Background: Will Barnet was born on May 25, 1911 in Beverly, Massachussets. He was an American artist known for his paintings, watercolors, drawings and prints, depicting the human figure and animals, both in casual scenes of daily life and in transcendent dreamlike worlds.
Education: Barnet knew by the age of ten that he wanted to be an artist. As a student he studied at the School of the Museum of Fine Arts, Boston and viewed first-hand John Singer Sargent at work on the murals of the Boston Public Library. In 1930 Barnet studied at the Art Students League of New York with Stuart Davis and Charles Locke, beginning his long association with the school. Here he concentrated on painting as well as printmaking, and in 1936 he became the official printer for the Art Students League.
Achievements: Barnet’s works, while remaining universal, reference his own personal history complete with images of his wife, his daughter, and their family pets. As James Thomas Flexner wrote, Barnet’s work “makes us experience the interplay between the personal and the universal.” While remaining representational, the simple elegance of the figures and their flat surfaces reflect his exploration with abstraction.
He was a key figure in the New York movement called Indian Space Painting, artists who based their abstract and semi-abstract work on Native American art. For many years he pursued abstraction in painting, then a fashionable trend in the USA. His later work returned to figurative painting. He is probably best known for his enigmatic portraits of family, made from the 1970s onwards, notable the Silent Seasons series. However, his earlier works maintain an edginess and brooding contemplation that is even more remarkable when compared with the more placid and pretty works which followed his second marriage.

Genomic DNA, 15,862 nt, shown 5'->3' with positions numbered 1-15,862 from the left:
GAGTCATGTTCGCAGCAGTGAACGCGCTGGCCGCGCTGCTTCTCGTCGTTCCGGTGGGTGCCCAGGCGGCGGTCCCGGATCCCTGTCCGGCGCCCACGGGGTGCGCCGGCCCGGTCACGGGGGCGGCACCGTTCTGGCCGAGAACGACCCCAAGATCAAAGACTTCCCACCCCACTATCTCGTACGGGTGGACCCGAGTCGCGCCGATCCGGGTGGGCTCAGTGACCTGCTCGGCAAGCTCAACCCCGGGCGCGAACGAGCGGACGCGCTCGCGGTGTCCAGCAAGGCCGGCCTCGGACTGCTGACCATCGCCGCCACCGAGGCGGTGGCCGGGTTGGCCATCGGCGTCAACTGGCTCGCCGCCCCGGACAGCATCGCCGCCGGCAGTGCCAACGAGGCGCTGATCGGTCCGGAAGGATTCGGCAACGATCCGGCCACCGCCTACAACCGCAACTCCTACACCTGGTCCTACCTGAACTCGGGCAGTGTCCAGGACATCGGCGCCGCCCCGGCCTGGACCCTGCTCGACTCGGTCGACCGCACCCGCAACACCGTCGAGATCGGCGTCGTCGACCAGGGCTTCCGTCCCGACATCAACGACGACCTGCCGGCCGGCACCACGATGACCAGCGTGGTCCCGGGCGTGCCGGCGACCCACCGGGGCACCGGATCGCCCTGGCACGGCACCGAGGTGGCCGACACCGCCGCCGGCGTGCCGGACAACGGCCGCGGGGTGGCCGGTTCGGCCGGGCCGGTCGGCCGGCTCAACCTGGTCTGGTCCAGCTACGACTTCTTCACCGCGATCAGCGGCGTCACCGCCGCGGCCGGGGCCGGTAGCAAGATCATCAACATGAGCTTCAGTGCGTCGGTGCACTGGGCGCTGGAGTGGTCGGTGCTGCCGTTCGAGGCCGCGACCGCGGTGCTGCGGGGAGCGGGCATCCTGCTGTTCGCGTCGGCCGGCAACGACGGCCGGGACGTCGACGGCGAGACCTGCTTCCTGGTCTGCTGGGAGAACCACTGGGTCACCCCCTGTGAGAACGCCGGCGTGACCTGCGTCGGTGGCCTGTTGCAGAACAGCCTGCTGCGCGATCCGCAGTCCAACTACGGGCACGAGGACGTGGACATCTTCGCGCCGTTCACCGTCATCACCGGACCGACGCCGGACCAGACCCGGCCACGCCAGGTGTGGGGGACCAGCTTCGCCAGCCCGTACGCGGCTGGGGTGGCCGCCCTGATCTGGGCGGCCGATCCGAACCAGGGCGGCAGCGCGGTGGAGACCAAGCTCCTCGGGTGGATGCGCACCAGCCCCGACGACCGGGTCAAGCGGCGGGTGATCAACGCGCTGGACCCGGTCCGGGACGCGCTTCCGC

Barnet was the recipient of numerous awards, including the first Artist’s Lifetime Achievement Award Medal given on the occasion of the National Academy of Design’s 175th anniversary, the College Art Association’s Lifetime Achievement Award, the Philadelphia Academy of Fine Art’s Lippincott Prize, and the American Academy and Institute of Arts and Letters’ Childe Hassam Prize. He was an elected member of the National Academy of Design, the Century Association, and the American Academy of Arts and Letters. Barnet defined an artistic career that, in the words of Robert Doty, “has always gone beyond the limitations of modern art because his work affirms a faith in life.” Barnet was awarded the 2011 National Medal of Arts by President Barack Obama. In 2012, France conferred the insignia of Chevalier of the Order of Arts and Letters on Barnet.